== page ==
Several NAEGA Committees are likely to be engaged in the Workshop planning and execution.  NAEGA is actively providing the U.S. and other governments with advice and feedback on the Workshop. If you would like more information, please contact Staff.


The International Plant Protection Convention (IPPC) is seeking comments on a number of draft International Standards for Phytosanitary Measures (ISPMs). The IPPC has released a list of draft ISPMs that have been approved by the IPPC Standards Committee (SC) for consultation, starting July 1, 2019. The consultation period ends on September 30, 2019. 

The draft ISPMs can be accessed through this link.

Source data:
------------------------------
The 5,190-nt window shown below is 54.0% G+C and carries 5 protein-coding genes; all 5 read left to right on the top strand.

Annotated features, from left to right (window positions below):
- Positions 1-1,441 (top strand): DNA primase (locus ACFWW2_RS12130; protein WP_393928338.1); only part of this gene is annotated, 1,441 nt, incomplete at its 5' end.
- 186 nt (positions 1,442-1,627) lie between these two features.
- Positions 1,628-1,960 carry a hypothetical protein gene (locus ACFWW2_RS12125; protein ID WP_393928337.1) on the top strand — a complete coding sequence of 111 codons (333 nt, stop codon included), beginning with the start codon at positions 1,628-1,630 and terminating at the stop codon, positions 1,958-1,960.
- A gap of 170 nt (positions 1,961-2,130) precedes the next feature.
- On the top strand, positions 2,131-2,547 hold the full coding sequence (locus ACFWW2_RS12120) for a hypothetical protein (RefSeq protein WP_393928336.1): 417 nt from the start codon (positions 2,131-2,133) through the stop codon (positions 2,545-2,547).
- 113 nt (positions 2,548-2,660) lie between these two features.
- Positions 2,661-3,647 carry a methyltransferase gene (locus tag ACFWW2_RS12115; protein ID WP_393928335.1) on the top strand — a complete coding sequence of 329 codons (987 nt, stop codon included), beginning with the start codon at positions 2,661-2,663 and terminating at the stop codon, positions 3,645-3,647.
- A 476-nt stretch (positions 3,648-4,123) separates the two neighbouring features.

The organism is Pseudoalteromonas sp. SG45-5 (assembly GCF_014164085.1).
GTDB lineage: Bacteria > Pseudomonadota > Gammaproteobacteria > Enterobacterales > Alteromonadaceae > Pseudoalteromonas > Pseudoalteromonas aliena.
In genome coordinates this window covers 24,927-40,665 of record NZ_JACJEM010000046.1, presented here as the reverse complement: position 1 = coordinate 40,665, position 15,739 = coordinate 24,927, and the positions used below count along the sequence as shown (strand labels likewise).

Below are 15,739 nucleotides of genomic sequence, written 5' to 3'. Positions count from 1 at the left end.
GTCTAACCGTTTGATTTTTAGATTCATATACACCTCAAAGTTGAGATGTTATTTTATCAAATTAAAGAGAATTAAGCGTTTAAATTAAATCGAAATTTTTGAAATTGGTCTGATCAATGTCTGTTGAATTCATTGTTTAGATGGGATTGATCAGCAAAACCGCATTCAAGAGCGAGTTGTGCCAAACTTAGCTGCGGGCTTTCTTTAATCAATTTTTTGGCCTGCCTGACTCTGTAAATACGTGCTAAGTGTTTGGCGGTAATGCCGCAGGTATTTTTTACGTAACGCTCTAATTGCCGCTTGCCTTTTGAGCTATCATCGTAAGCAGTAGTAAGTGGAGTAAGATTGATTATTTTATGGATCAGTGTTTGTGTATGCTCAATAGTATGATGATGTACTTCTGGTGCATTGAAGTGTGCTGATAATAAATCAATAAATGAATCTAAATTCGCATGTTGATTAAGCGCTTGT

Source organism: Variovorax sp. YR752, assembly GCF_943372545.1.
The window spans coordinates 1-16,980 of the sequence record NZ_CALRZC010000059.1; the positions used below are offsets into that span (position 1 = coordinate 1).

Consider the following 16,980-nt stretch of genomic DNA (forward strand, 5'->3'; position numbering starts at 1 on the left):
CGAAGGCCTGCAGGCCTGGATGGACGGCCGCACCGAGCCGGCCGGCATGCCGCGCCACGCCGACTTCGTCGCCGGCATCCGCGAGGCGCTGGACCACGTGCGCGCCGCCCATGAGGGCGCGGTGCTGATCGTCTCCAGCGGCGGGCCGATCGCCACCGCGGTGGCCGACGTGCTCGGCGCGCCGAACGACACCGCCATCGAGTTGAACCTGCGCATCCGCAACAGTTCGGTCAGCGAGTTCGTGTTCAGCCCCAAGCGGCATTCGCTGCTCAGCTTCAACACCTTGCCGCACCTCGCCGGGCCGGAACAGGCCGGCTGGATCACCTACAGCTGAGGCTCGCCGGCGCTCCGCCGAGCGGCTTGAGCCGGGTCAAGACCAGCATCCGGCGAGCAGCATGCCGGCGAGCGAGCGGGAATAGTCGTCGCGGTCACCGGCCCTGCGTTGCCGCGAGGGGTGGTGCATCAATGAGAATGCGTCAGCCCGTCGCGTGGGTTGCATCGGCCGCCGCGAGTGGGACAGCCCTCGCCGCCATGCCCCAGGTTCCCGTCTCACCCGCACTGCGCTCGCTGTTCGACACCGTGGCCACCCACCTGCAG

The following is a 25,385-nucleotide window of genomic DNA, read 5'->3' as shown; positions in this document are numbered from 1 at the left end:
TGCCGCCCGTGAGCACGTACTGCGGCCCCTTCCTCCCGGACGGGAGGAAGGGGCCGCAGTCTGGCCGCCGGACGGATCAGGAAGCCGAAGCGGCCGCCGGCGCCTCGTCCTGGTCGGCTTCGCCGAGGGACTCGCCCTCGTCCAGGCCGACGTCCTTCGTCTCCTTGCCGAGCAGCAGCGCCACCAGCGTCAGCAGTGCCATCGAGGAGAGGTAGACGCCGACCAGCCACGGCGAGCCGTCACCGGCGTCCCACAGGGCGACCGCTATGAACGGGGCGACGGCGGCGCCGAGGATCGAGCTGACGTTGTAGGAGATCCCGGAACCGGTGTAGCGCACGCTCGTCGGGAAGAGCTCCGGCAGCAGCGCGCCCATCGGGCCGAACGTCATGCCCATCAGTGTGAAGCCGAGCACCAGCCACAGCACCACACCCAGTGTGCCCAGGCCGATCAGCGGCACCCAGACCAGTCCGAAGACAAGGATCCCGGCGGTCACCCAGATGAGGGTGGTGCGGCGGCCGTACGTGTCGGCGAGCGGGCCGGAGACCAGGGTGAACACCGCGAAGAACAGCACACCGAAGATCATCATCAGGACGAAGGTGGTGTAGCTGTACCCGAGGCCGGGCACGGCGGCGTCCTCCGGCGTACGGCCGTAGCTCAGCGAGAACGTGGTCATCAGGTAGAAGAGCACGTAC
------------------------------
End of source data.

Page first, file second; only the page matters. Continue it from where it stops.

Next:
The Grades and Inspections Committee has addressed several aspects of IPPC standards in the past and is considering submitting comments on these drafts.  Members who are interested in contributing to these comments should contact Patrick or Gary.

Draft Japanese Standards for Gene Editing

The Japanese Government has recently released two draft rules and guideline regarding gene edited food products:

  1. On June 28, 2019, the Ministry of Agriculture, Forestry and Fishery (MAFF) published a draft guideline on the Specific Information Disclosure Procedures of Living Organisms Obtained through Use of Genome Editing Technology in Agriculture, Forestry and Fishery Fields. Comments, written in Japanese, due to be submitted on Monday, July 29, 2019.
  3. On June 27, 2019, the Ministry of Health, Labour and Welfare (MHLW) released  as draft rule on Handling Procedure of Foods and Food Additives Derived from Genome Editing Technology under Food Sanitation Act. Comments, written in Japanese, due to be submitted on Friday, July 26, 2019.